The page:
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The brave Caudillo

"El mal que aqueja a la Argentina es la extensión:
el desierto la rodea por todas partes y se le insinúa
en las entrañas; la soledad, el despoblado sin una habitación
humana, son, por lo general, los límites incuestionables entre
unas y otras provincias"
note 
Domingo Faustino Sarmiento, "Facundo"
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Facundo, o Civilización y Barbarie note , by the former Argentine president, writer, military and journalist Domingo Faustino Sarmiento, is an odd example of the politically messed up times in the early Argentinian history. Somehow, it's an Ur-Example of a Non-Fiction novel, a journalist investigation and the very proof that journalism is never objective, nor free of a biased ideology.

Part biography, part journalistic investigation (after all, it was published in a political journal in Chile while Sarmiento was exiled there), part political pamphlet and part novel, this odd mix of a work is considered one of the basis of the Argentine Literature as well as an historic document.

(It should be noted Sarmiento himself is a controversial figure, both praised by the Educational Revolution that (at the time) practically elliminated analphabetism in Argentina and granted the right of free, state-run Elementary schooling, and questioned by his racism and xenophobia, and for his controversial ideas about the "barbarian" population of Argentina. Hell, even contemporary works like Martín Fierro are critical of his domestic policies.)

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Facundo is a work about a popular "caudillo" (a type of local strongman and landholder) and "prócer" of the Independency: Facundo Quiroga, governor and general of La Rioja province, and his controversial relationship with the Buenos Aires' governor, Juan Manuel de Rosas. Sarmiento even points a plot to assassinate Quiroga originated in Buenos Aires, specifically in Rosas' office, that ultimately succeed.

In the first half of the work, Sarmiento goes all Tsundere about Facundo Quiroga, praising his bravery and physical skills, but attacking his "barbarian" and "brutal" personality: the "Argentinian" temper, as he dubs it, citing other political figures like General Lavalle and really though guy note General Lamadrid. The second half is about Rosas, almost exclusively an attack about his methods to bring peace, and a lament about how the French and English navy couldn't stop him when they had the chance.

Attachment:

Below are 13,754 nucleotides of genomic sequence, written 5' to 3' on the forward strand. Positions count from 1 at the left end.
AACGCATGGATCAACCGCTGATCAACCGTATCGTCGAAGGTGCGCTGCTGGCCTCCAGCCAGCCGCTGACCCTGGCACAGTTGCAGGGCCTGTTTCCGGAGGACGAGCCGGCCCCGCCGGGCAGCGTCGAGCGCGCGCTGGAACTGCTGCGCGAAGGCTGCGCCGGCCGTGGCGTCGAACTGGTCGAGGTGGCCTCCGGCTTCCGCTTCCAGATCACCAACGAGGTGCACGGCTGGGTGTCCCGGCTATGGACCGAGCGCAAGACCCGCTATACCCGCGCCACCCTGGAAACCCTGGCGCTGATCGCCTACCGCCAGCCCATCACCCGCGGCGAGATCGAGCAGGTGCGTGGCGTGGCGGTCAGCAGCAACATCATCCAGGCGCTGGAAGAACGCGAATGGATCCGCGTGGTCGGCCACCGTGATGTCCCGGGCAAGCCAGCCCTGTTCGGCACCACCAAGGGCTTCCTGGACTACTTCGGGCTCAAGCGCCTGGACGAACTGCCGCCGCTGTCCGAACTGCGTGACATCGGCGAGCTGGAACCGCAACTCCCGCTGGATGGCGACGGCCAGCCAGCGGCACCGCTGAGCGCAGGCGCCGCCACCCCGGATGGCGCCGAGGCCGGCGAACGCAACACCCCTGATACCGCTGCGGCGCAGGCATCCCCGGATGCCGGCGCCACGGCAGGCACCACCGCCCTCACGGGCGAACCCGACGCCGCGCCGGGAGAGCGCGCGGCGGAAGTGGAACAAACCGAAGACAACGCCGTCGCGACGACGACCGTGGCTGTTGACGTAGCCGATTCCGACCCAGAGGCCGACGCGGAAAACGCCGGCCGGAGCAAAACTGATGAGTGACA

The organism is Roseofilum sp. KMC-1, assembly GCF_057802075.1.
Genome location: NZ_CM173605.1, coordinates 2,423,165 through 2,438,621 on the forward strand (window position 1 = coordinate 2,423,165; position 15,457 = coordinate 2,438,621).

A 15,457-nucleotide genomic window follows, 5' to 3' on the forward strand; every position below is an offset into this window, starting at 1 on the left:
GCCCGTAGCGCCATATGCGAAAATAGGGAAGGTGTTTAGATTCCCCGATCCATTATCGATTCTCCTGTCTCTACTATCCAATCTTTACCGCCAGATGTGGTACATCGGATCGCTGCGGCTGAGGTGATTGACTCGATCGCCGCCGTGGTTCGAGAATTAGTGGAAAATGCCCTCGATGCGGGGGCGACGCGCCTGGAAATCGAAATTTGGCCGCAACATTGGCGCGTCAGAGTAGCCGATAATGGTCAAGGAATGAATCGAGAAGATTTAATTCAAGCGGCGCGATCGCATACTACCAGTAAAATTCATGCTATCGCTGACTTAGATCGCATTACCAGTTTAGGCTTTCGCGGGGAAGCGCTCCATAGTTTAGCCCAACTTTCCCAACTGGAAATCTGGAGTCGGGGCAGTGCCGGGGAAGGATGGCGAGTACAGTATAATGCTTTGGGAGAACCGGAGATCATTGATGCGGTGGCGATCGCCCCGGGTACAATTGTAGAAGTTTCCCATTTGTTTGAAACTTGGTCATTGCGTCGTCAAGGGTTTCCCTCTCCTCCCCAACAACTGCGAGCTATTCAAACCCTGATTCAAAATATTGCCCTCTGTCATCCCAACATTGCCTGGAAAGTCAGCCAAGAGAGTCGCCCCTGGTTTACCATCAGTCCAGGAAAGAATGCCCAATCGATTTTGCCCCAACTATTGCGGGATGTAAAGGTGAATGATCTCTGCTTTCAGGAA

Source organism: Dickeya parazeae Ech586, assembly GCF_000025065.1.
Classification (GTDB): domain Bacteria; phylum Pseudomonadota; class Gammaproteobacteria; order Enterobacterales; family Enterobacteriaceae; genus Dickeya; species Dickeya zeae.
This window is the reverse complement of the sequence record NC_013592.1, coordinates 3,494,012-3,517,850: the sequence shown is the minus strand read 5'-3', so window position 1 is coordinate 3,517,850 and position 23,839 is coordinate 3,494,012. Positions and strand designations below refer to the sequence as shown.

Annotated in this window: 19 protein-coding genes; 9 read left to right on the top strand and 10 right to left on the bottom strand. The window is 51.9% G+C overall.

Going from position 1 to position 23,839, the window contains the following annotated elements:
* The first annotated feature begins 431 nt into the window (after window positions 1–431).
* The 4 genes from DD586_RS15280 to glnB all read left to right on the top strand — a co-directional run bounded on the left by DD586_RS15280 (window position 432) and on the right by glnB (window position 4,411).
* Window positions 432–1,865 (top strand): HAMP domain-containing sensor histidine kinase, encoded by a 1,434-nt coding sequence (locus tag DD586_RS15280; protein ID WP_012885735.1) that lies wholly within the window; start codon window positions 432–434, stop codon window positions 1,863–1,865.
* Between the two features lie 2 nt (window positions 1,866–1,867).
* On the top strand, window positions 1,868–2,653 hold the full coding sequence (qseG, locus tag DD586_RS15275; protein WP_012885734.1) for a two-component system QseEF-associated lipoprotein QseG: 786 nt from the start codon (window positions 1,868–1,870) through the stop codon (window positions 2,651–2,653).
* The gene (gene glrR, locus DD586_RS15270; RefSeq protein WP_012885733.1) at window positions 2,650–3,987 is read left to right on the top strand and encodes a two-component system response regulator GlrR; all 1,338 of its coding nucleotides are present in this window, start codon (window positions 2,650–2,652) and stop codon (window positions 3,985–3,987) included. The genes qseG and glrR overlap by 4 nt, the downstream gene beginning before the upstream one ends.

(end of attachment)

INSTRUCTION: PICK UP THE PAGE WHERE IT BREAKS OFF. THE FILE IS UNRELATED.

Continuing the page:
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This work contain examples of the following tropes:

  • Acceptable Targets: almost anyone that isn't white nor Occidental European
  • Asskicking Equals Authority: The Gaucho's way. A "Caudillo" is the badassest of all the Badasses,according to the gauchos. Quiroga is the boss because he kicks asses.
  • Badass Beard: Facundo Quiroga. He even points out that his untamed hair was an extension of her badassery
  • Black and White Morality: Civilization against Barbarism.
  • Blue Oni, Red Oni: Played straight. The Federals love woring the blood's red colour, but the "idealistic" Unitarians wore blue or light blue.
  • Body Horror: Related to the following.
  • The City: Buenos Aires (well, in that time will be an exaggeration to call it like that, but you know the writers)
  • Cold-Blooded Torture: "La mazorca"(the corncob) was known by his innovative investigation methods. You know, when you inverse the beggining and the end of the digestive tract...
  • Coup de Grâce: Barranca Yaco.
  • Dashing Hispanic: Again, Lamadrid fits this trope. And Lavalle, at a certain point.
  • The Fashionista: Sarmineto himself. He even points out that the Barbarians deserve to die because they don't wear frac, and well, they look like barbarians with all the ponchos and chiripás and red stuff. No, for realnote .
  • Fearless Fool: General Lamadrid. He tried to stop an massive invasion to the city fortress of Tucumán only with... thirty swordsmen. He lost.
  • Gaucho: almost every character in this work. But he quotes the "bad" type.
  • The Generalissimo: Juan Manuel de Rosas.
  • General Ripper: Rosas.
  • Gratuitous Foreign Language: He quotes Shakespeare... in French
  • Gratuitous French: Related to the one above.
  • Knife Fight: The "dirty" Gaucho's duel. Off course, real men fight with guns. Or at least swords.
  • Knife Nut: Sarmiento sees the gauchos this way
  • Knight in Shining Armor: General Lavalle. He is even praised (but a bit mocked) by his cavalry charges against the royalists. But Sarmiento prefered the European methods: cold blooded, mathematical artillery strikes, encarned in General Paz.
  • La Résistance: according to Sarmiento, himself and the Unitary faction, although still fighting, they are under the rule of tyrants like Rosas or Quiroga
  • Lawful Evil: Rosas.
  • Leeroy Jenkins: Lamadrid, sort of. He doesn't care about strategy, and blatantly ignores it for his own sake, jeopardizing all his faction.
  • Non-Fiction: That doesn't mean that he is impartial or omits information
  • Non-Fiction Literature
  • The Pampas: well, it's about the rural landscape of Argentina and his effect on the people. He calls it "The Desert" anyway.
  • Professional Killer: Santos Pérez, sended by the Reinafé brothers, allegedly by commands of Rosas.
  • Secret Police: again, "La Mazorca".
  • The Savage Indian: wait, there aren't all like that?
  • Tsundere: Sarmiento, on Facundo. He hates him, but he loves him too.
  • Ur-Example of Non-Fiction
  • Values Dissonance: the fight between "Barbarians" and "civilized" people, the Final Solution against the Indians, the Black people hatred... you name it.
  • Zerg Rush: The Argentinian main strategy,according to Sarmiento. He opposses to Paz's artillery tactics, more "European" and thus "Civilized"
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